In the meantime, there are great ways to get involved with Embody here on campus. You can sign up for a training here or participate in their upcoming NEDA Walk in Raleigh. You can also follow their blog, Facebook, and/or Instagram account (@embodycarolina) for additional information (and inspiration!). The organization is always looking for new members with innovative ideas on how to expand Embody’s reach, and you can get in touch with any of this year’s co-chairs if you’d like to be an active member. The UNC CEED continues to be incredibly impressed by the hard work and tireless dedication of Embody Carolina and we can’t wait to see where the organization goes next!




  1. Eisenberg D, Nicklett EJ, Roeder K, Kirz NE. Eating disorder symptoms among college students: prevalence, persistence, correlates, and treatment-seeking. J Am Coll Health 2011;59:700-707.
  2. Dooley-Hash S, Ketchen Lipson S, Banker J, Carbone K, Eisenberg D, Lawson A. University study of habits, attitudes, and perceptions around eating. Annual Report 2013. Available from: http://www.umich.edu/~ushape/findings.html.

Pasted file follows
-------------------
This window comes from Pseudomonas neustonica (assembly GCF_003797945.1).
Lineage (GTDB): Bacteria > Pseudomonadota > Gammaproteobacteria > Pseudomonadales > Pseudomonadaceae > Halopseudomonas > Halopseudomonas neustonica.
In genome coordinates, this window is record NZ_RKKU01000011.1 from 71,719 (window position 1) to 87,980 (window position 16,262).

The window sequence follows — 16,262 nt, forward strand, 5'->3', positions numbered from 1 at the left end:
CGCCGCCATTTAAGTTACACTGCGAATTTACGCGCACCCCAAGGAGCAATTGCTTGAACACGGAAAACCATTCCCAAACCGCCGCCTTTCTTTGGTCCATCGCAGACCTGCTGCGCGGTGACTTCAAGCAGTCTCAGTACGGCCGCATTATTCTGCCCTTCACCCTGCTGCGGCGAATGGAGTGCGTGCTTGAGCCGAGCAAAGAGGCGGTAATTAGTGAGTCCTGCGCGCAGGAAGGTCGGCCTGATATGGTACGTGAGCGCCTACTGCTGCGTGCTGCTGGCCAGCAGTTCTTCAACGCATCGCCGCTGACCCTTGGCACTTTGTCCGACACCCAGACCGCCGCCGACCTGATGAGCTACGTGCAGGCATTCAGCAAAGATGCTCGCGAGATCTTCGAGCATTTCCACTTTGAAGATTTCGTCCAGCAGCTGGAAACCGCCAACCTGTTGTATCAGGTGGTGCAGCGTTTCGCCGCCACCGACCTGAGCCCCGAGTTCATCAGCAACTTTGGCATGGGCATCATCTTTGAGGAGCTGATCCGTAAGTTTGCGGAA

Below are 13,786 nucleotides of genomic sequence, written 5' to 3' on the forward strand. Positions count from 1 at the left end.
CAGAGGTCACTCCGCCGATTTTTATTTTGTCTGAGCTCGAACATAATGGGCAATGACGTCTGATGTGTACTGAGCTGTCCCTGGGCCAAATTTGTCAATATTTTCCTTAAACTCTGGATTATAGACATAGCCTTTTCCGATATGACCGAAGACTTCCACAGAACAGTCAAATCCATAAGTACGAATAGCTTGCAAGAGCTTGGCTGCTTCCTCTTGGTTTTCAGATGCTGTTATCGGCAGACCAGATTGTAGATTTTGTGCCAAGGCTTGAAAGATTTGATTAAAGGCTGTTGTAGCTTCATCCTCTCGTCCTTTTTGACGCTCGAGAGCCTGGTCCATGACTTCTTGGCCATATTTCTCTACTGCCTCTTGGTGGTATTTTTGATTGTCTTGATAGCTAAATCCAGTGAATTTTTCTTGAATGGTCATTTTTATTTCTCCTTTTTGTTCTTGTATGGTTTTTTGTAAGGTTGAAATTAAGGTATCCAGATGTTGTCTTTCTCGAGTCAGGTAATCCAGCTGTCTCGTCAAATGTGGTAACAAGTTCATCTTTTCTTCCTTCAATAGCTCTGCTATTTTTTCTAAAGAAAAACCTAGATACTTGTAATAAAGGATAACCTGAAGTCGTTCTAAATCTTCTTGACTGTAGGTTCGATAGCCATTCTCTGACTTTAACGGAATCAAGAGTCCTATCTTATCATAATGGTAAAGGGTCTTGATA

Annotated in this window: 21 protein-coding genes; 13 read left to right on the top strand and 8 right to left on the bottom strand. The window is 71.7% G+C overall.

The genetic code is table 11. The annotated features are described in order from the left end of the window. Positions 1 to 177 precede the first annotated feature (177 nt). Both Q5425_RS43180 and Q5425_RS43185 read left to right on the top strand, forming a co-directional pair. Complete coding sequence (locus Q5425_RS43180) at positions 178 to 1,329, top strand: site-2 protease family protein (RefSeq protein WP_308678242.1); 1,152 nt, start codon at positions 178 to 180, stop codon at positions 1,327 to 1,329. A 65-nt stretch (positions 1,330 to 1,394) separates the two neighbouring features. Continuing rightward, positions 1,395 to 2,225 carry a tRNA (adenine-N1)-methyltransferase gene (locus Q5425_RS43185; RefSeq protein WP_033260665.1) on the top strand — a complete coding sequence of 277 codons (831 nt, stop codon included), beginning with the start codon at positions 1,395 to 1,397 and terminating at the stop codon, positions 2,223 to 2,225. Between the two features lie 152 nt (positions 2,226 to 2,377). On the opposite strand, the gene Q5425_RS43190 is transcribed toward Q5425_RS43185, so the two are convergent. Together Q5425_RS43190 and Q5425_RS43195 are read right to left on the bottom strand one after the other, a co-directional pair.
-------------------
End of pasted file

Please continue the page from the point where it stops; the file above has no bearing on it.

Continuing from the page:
3. Tillman KS, Sell DM. Help-seeking intentions in college students: an exploration of eating disorder specific help-seeking and general psychological help-seeking. Eat Behav 2013;14:184-186.
  4. Mond JM, Marks P, Hay PJ, Rodgers B, Kelly C, Owen C, Paxton SJ. Mental mealth literacy and eating-disordered behavior: beliefs of adolescent girls concerning the treatment of and treatment-seeking for bulimia nervosa. J Youth Adolesc 2007;36:753-762.
  5. Prouty AM, Protinsky HO, Canady D. College women: Eating behaviors and help-seeking preferences. Adolescence 2002;37:353-363.
  6. Tozzi F, Sullivan PF, Fear JL, McKenzie J, Bulik, CM. Causes and recovery in anorexia nervosa: the patient’s perspective. Int J Eat Disord 2003;33:1430154.